The Google I/O 2013 keynote announced a new version of Google Maps and retail businesses better get ready for change - it's going social. Google Maps has over one billion monthly active users making it the most popular way to explore and get directions. Google+ is Google's social network and it's being integrated into all of Google's products including the new maps. Let's dig in and show how customers are going to find your business in this new version of maps.
Google map users will be shown a customized map that highlights places that are relevant to your search, places you have starred/visited, and reviews left by friends and others deemed as experts. The new Google Maps is taking advantage of your Google+ circles, customer reviews, and the business listing itself. Google displays your business in a nice card format which includes operating hours, ratings, reviews, photos, website, and a link to get directions. The map becomes more customized the more you and your friends use it and share their own experiences.
See it in action
For example, I'll begin searching my local area for restaurants using the new Google Maps.
The old Google Maps would have shown a list of businesses on the map sorted by the most relevant results. That list no longer gets automatically displayed and instead businesses bubble up to the top on the map as bigger icons. If there is enough room on the map your business name is also drawn.
Displayed directly below the search box allows you to select additional filters for "Top reviewers" and "Your circles." Let's check out the top reviewers. Notice the "Top reviewers" filter actually says "by experts" in the search bar so this filter is based on reviewers that Google deems as expert. I wouldn't expect a reviewer that only has a couple posts would be deemed an expert so this helps to avoid the fake reviews which many retailers use to game the system.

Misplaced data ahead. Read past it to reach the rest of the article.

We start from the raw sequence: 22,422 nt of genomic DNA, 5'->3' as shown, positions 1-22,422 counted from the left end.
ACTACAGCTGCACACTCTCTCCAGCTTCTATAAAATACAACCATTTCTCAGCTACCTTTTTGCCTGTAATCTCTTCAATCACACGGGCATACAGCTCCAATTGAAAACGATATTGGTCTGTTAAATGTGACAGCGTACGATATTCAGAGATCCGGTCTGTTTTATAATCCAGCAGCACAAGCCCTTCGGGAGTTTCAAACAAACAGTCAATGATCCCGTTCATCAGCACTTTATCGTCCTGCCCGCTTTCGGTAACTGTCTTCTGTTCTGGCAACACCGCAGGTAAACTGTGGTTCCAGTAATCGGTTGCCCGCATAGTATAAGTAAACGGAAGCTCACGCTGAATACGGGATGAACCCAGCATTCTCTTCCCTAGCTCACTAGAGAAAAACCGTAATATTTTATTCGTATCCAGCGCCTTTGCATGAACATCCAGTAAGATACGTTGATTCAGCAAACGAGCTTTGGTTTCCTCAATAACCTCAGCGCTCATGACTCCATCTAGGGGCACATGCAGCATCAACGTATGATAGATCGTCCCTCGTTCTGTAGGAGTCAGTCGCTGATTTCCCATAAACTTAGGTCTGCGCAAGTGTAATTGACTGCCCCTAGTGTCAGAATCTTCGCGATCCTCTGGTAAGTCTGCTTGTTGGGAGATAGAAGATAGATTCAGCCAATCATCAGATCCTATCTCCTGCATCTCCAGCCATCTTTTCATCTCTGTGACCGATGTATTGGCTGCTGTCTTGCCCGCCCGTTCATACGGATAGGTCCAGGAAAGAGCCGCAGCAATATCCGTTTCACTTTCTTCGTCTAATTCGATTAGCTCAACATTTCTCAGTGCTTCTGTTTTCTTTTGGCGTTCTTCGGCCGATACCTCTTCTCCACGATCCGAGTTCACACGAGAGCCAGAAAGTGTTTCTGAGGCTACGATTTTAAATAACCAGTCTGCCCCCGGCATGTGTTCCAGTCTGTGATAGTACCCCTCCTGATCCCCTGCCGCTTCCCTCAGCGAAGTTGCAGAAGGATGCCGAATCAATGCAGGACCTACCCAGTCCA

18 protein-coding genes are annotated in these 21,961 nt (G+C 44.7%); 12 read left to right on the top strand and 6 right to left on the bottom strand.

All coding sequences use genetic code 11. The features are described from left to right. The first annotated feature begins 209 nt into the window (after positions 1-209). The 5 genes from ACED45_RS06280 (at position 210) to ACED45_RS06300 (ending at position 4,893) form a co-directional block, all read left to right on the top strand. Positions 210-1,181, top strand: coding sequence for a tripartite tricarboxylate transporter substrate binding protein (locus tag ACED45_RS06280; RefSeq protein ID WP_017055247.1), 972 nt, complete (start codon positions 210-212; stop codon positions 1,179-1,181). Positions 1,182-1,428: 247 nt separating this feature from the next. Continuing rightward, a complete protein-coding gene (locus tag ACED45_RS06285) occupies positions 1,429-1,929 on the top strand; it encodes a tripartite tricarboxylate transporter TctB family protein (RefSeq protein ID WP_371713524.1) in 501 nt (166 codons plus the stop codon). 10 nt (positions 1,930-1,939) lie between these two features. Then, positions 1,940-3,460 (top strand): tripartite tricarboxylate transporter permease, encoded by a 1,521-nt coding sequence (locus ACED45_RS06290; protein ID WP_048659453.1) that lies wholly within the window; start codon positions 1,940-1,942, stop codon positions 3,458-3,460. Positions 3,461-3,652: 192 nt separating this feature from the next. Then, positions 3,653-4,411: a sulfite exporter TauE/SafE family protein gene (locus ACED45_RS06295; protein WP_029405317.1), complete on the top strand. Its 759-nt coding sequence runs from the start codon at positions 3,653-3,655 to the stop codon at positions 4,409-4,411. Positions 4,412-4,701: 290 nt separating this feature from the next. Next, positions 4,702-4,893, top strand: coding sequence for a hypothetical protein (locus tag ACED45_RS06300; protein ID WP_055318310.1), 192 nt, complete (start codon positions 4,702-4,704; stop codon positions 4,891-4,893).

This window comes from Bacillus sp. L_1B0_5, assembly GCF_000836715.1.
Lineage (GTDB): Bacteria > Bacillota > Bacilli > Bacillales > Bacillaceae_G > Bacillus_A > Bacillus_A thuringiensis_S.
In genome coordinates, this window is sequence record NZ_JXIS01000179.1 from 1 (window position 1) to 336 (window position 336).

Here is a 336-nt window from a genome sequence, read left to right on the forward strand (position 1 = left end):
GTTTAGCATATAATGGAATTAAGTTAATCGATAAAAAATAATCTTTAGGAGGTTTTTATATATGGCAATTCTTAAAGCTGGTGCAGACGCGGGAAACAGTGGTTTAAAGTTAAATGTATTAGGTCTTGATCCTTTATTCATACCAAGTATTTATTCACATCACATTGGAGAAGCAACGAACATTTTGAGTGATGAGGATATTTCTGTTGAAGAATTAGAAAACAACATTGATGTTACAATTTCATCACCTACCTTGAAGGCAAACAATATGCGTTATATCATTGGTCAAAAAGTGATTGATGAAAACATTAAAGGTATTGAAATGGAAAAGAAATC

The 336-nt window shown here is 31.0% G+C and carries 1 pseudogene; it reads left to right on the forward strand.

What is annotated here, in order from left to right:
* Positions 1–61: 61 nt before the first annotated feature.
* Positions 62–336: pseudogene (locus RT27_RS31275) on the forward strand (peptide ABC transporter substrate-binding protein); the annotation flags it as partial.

You can also search restaurants by your circles. This will allow you to see the restaurants that friends and family have reviewed (and anyone else you following on Google+)
My map was a little blank but I did see a few restaurants which I've never tried but that made me want to visit. If your friend likes it that probably means you will too. So what does this all mean for retailers?
Businesses should first review your Google Places for Business listings and make sure the information is accurate and up-to-date. It's a free service that Google provides and it'll allow you to post useful information about your business including address, phone number, description, hours of operation, and even photos. Customer reviews will have a bigger impact on what businesses are seen on the new Google Maps. That means you should encourage loyal customers to rate and review your business from within Google Maps. I would also make sure you create a Google+ landing page for your business. And it wouldn't hurt to get your website updated so that it has links to not only your Facebook page but also Google+. This social network isn't going away and it's being integrated into all of Google's products and services, so you should actively participate.
To put it simply, many of your potential customers are probably using Google Maps to find you. You should spend the time to make sure your business listing is accurate and encourage loyal customers to post reviews. And if they don't want to, then maybe you can bribe them with a free coupon or beer.
Todd Moore is an app developer, technology host, and published author. His most popular application, White Noise, has been downloaded by millions of sleep-deprived customers. Although his app has received critical acclaim in the press, the biggest compliment came from Jimmy Fallon when he spoofed an Axl Rose edition of it on his "Late Night" show. Todd recently published the book, Tap, Move, Shake (featuring a foreword by Steve Wozniak of Apple, Inc.), which shows how anyone can publish their ideas to the iTunes App Store. He can be found giving tech advice at mobile conferences and on his weekly Tech 411 podcast. Todd resides in the greater Washington D.C. area.